The latest National Campaign Research Poll conducted among 1,494 Canadians revealed that the Conservatives (CPC) now hold a small lead (35%) over the Liberals (LPC, 33%), while the New Democratic Party of Canada (NDP) remained a distant third (16%). Maxime Bernier’s newly formed People’s Party of Canada only garnered 2% of the vote and doesn’t appear to be having a large impact on the CPC by splitting the right leaning vote.
Both the CPC and LPC maintained their traditional strongholds with the CPC leading in Alberta (57%) and the Prairies (46%) and the LPC leading in both Atlantic Canada (38%) and Quebec (38%). However, in the highly competitive provinces of Ontario and BC, the CPC appears to have gained the initiative. The CPC held a small lead (37%) over the LPC (36%) in seat rich Ontario and enjoyed strong support in the GTA (43%) and the rest of the province (37%), whereas the Liberal’s continued to hold a large lead in their traditional stronghold of Toronto (44%). In BC, where there is traditionally a three-way race between the CPC, LPC and NDP, the NDP have fallen to a distant third place (21%) behind both the LPC (34%) and CPC (30%). Not only is BC and Ontario highly competitive between the LPC and CPC, but together make up around half of Canada’s population, victories in both provinces will be essential part of either parties’ path to victory.
None of the party leaders were popular with the public. Prime Minister Justin Trudeau’s net approval rating fell to -9%, down 3% since last month (-6%). NDP Jagmeet Singh fared even worse, with both a highly negative net approval rating (-15%) and low awareness with nearly half of Canadian’s expressing no opinion of him (47%). Jagmeet Singh’s personal popularity was so low that he has fallen behind Green Party leader Elizabeth May (7%) on the question of who would make the best prime minister. In comparison, the public expressed a milder view of CPC leader Andrew Scheer, giving him a neutral net approval rating of -1% and the plurality (39%) expressing no opinion of him.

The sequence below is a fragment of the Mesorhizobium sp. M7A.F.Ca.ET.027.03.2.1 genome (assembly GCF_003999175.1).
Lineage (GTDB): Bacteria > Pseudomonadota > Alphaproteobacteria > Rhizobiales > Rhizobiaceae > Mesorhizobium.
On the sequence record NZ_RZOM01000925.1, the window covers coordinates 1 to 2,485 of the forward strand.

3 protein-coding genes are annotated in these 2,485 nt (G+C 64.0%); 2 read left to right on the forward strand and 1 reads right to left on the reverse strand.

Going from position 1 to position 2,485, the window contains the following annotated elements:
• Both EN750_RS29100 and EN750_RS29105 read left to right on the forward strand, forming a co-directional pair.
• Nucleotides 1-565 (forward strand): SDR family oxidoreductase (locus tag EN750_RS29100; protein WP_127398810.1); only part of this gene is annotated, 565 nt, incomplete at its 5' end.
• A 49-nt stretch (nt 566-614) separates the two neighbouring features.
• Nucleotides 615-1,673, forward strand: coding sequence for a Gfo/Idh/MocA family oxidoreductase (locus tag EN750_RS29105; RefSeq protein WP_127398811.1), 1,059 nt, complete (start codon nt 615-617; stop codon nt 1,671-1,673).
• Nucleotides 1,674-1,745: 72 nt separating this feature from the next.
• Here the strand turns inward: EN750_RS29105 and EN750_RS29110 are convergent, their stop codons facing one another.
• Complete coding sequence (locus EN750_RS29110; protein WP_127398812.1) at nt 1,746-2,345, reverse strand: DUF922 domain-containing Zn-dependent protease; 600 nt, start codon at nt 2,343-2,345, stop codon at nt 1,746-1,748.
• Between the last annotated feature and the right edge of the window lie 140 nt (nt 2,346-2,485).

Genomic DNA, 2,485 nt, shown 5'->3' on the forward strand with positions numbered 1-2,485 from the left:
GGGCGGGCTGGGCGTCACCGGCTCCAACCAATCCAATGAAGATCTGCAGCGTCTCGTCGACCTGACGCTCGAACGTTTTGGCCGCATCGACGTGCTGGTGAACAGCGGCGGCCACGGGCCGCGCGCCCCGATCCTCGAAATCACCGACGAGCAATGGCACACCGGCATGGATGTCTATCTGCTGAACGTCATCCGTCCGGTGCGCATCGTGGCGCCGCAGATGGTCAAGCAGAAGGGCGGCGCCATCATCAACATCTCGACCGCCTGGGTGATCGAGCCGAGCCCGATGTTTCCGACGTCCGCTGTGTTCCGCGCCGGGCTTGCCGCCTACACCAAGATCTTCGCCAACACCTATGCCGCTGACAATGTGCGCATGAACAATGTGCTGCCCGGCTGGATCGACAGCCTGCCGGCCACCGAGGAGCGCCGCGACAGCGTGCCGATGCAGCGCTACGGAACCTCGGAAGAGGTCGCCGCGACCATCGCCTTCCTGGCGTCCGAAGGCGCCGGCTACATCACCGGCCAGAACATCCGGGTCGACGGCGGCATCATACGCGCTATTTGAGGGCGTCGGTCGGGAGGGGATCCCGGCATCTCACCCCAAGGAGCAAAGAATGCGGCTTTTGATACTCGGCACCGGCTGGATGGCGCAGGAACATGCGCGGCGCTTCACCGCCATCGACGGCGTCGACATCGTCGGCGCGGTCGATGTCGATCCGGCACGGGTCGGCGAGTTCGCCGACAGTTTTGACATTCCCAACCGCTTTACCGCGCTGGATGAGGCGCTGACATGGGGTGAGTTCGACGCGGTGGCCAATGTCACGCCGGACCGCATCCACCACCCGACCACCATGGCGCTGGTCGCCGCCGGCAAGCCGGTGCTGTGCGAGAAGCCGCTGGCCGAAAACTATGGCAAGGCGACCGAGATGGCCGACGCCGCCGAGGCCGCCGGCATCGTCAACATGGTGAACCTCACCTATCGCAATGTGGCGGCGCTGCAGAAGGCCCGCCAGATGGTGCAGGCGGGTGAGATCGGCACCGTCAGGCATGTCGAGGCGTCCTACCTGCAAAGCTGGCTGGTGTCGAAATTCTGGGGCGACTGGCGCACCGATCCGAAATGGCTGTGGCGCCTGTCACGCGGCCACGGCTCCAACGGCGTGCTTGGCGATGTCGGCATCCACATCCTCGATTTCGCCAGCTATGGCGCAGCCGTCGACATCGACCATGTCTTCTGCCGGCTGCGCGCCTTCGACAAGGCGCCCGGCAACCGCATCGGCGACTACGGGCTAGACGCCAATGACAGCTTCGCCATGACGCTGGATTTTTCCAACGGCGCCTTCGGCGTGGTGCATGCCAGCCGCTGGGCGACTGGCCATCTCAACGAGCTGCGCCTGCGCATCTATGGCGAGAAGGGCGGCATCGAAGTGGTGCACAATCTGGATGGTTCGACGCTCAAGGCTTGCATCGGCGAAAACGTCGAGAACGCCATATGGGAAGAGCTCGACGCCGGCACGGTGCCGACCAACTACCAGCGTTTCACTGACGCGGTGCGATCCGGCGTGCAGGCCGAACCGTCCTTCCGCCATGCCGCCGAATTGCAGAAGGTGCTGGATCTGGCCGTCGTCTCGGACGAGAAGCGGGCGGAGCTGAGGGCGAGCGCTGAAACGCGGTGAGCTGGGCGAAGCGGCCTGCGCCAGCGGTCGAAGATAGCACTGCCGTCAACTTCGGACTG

“Heading into election year, neither the LPC nor CPC enjoy a clear lead. With the critical provinces of Ontario and BC up for grabs, both major parties have a clear path to victory. As the election draws closer, it will be interesting to see how much the popularity, or perhaps more accurately the unpopularity of the leaders will impact their party’s performance.” said Eli Yufest, CEO of Campaign Research Inc.
This online study was conducted by Campaign Research as part of its monthly omnibus study between December 11 to December 13 through an online survey of 1494 randomly selected Canadian adults who are members of Maru/Blue’s online panel Maru Voice Canada and were provided with various incentives to respond. The panelists were selected to reflect Canada’s age, gender and regional distributions in line with 2016 Statistics Canada census data. For comparison purposes, a probability sample of this size has an estimated margin of error (which measures sampling variability) of +/- 2.5%, 19 times out of 20.
The results have been weighted by education, age, gender, and region (and in Quebec, language) to match the population according to 2016 Census data. Certain areas or groups may be oversampled but have been weighted to reflect their proportion of Canada’s population. This is to ensure the sample is representative of the entire adult population of Canada. Discrepancies in or between totals are due to rounding.
The following screening question was asked in order to determine eligibility for participation in the study
"Are you 18 years of age or older and eligible to vote in federal elections?"